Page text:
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Fresh herbs sold in plastic containers - need to rinse before use?

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uwsgrazer Oct 10, 2011 04:54 AM

I bought some fresh tarragon recently that came packaged in one of those little plastic containers. It looked clean, but there was no indication of whether it should be washed before use. I figured that meant I should rinse it, just to be safe. But it sure would be nice if this was unnecessary as it was hard to dry well and thus hard to handle and chop into fine pieces as the recipe called for.

Any suggestions or recommendations for the future?

Thanks!

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  1. bushwickgirl RE: uwsgrazer Oct 10, 2011 05:21 AM

    The only herbs I even rinse are the ones from my yard, just because sometimes they have a little soil on them after a rain. Quick rinse, pat dry well, right before using.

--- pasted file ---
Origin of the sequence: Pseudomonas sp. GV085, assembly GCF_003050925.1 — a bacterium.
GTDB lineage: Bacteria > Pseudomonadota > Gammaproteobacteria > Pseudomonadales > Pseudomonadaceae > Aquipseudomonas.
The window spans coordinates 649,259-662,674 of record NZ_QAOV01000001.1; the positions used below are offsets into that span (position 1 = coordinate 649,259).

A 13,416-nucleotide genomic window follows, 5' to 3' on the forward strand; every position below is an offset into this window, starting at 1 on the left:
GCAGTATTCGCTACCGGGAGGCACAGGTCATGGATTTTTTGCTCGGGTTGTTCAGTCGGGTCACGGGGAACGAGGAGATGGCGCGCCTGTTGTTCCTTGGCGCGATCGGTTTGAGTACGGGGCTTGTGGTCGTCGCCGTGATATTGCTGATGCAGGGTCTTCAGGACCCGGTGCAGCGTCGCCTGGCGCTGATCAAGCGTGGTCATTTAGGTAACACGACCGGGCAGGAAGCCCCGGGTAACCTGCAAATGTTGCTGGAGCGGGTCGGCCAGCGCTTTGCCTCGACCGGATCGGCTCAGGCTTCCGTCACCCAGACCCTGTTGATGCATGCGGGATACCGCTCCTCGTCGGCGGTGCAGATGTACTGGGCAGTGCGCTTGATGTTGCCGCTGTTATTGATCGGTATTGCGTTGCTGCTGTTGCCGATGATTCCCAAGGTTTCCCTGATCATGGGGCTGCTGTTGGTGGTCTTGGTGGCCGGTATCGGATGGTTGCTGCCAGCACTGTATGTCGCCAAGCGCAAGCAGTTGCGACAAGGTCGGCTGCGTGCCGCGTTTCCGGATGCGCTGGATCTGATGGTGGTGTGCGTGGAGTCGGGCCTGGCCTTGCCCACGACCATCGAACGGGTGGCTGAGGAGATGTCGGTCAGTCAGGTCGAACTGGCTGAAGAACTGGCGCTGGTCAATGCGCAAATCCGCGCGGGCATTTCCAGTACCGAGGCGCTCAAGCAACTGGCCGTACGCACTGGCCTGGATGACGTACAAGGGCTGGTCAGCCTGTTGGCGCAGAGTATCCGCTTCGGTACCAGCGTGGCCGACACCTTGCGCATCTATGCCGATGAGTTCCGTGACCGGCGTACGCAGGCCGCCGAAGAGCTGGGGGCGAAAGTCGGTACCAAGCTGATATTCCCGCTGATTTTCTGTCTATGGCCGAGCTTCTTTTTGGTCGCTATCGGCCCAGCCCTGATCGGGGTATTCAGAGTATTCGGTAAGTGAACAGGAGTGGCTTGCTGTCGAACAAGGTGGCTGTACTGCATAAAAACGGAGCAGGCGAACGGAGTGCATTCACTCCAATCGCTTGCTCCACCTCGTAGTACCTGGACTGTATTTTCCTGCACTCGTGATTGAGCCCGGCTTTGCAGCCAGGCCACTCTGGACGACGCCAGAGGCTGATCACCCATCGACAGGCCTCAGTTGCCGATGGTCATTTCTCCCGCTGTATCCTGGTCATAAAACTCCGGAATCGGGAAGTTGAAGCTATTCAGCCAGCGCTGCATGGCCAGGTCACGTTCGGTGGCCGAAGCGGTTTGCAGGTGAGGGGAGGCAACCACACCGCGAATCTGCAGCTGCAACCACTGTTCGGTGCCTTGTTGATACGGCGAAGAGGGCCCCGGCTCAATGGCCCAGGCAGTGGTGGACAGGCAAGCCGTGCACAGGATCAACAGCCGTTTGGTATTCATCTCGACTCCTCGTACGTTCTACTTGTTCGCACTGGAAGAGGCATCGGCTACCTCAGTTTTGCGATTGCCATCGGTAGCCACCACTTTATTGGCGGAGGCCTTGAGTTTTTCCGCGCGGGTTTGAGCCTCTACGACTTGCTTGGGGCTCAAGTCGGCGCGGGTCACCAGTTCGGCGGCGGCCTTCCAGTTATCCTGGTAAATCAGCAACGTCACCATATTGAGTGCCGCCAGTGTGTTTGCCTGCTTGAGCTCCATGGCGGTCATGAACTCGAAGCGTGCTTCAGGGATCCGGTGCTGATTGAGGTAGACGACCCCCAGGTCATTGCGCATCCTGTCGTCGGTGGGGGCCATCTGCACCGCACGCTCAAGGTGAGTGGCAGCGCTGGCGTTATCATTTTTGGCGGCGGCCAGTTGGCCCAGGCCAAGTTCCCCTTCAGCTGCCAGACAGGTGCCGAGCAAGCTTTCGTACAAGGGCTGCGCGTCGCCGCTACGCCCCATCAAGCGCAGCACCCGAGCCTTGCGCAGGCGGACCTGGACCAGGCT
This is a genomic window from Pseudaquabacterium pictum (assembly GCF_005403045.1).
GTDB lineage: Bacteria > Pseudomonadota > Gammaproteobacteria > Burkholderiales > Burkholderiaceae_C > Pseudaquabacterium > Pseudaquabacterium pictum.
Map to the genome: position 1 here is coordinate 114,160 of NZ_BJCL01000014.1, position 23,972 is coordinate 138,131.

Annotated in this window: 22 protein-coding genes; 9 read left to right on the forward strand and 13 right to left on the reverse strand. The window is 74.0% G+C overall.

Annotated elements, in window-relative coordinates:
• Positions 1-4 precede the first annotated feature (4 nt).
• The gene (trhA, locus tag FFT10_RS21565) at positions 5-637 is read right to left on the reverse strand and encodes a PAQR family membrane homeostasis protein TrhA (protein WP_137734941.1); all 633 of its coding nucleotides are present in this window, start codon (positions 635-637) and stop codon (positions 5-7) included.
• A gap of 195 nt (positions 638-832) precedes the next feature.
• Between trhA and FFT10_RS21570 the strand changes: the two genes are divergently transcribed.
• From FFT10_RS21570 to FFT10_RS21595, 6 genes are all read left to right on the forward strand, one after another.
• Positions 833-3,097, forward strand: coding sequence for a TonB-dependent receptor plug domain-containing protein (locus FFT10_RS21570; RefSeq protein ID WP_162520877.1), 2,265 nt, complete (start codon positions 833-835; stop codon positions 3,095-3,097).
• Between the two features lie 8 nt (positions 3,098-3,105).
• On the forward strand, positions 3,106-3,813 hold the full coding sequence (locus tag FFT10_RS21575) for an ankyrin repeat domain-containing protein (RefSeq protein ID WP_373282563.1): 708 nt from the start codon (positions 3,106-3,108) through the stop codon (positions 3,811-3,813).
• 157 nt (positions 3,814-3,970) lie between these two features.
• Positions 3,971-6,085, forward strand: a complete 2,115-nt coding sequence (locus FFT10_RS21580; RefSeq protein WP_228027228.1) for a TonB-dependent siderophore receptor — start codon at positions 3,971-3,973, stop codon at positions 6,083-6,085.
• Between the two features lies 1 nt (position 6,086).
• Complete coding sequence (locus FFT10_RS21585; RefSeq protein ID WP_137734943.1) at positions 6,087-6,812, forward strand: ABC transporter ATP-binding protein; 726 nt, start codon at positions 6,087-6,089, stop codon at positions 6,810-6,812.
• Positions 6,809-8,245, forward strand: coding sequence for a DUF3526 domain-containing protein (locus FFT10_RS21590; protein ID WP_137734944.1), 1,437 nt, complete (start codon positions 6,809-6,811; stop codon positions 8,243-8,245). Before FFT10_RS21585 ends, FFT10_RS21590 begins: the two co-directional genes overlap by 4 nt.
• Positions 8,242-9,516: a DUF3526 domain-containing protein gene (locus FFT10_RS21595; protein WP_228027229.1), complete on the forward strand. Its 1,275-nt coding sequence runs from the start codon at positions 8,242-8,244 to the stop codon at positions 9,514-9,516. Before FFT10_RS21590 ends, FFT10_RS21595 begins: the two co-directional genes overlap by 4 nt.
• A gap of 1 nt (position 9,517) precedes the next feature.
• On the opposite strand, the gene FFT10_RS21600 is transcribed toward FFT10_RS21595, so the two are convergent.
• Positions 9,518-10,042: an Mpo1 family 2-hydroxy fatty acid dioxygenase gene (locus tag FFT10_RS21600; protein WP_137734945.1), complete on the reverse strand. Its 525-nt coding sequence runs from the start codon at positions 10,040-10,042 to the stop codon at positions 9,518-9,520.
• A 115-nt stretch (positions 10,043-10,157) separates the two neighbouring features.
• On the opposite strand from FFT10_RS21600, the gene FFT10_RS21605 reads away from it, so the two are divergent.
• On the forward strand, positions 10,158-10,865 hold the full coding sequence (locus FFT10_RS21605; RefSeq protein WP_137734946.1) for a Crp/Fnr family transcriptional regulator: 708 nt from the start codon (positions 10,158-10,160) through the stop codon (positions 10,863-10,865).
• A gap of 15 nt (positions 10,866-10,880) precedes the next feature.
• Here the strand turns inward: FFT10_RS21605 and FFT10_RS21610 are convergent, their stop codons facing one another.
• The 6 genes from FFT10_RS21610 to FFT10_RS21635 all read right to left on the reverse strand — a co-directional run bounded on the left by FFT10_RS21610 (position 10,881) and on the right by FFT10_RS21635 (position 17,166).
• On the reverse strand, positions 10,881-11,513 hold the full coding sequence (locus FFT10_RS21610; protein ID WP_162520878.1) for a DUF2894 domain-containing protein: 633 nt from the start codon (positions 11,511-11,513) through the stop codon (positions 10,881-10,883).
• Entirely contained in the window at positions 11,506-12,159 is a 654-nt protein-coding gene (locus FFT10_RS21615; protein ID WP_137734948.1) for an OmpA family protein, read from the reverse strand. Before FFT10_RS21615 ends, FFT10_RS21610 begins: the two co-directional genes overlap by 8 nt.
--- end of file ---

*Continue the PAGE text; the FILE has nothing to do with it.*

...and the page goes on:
I almost never think to wash herbs from the markets, especially when packaged; the packaged herbs most likely have been greenhouse grown and don't need to be washed. If you do rinse them, only do so right before using. I would bet your tarragon came from a greenhouse environment.

    The herbs, especially parsley or cilantro, sold in bunches, can be sandy sometimes. I drop them into a bowl of cold water, swish them around briefly and remove; grit sinks to the bottom of the bowl.

    1. e
      ediblover RE: uwsgrazer Oct 10, 2011 08:04 AM

      Do/Would I? No. But, I may recommend it. Produce in containers have been rinsed thoroughly, but there's always a very small chance that it could be contaminated (But, we're talking about a small fraction of 1%). If the food was being made for someone at risk (child, elderly and immune-compromised), I wouldn't take any chances, so I'd rinse it.

      More importantly: Was the tarragon good? If so, what brand was it? Usually I find myself disappointed with the packaged herbs in supermarkets.

      1 Reply
      1. re: ediblover